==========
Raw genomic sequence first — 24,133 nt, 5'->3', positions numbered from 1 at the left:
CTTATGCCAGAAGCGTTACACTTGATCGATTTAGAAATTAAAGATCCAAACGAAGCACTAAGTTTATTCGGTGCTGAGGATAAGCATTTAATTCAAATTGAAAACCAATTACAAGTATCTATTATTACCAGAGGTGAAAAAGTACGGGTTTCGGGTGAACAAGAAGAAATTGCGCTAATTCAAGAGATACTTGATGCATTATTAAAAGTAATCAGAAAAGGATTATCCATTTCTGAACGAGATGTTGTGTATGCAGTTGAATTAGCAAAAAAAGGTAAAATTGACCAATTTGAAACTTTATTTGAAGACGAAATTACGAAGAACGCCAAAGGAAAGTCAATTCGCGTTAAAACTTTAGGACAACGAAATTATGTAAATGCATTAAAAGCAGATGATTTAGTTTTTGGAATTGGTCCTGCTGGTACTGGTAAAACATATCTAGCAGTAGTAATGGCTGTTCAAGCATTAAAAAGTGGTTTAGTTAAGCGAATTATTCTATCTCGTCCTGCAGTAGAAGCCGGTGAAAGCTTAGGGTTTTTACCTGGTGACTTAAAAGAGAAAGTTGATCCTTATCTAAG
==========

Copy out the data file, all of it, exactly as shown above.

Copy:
Raw genomic sequence first — 24,133 nt, 5'->3', positions numbered from 1 at the left:
CTTATGCCAGAAGCGTTACACTTGATCGATTTAGAAATTAAAGATCCAAACGAAGCACTAAGTTTATTCGGTGCTGAGGATAAGCATTTAATTCAAATTGAAAACCAATTACAAGTATCTATTATTACCAGAGGTGAAAAAGTACGGGTTTCGGGTGAACAAGAAGAAATTGCGCTAATTCAAGAGATACTTGATGCATTATTAAAAGTAATCAGAAAAGGATTATCCATTTCTGAACGAGATGTTGTGTATGCAGTTGAATTAGCAAAAAAAGGTAAAATTGACCAATTTGAAACTTTATTTGAAGACGAAATTACGAAGAACGCCAAAGGAAAGTCAATTCGCGTTAAAACTTTAGGACAACGAAATTATGTAAATGCATTAAAAGCAGATGATTTAGTTTTTGGAATTGGTCCTGCTGGTACTGGTAAAACATATCTAGCAGTAGTAATGGCTGTTCAAGCATTAAAAAGTGGTTTAGTTAAGCGAATTATTCTATCTCGTCCTGCAGTAGAAGCCGGTGAAAGCTTAGGGTTTTTACCTGGTGACTTAAAAGAGAAAGTTGATCCTTATCTAAG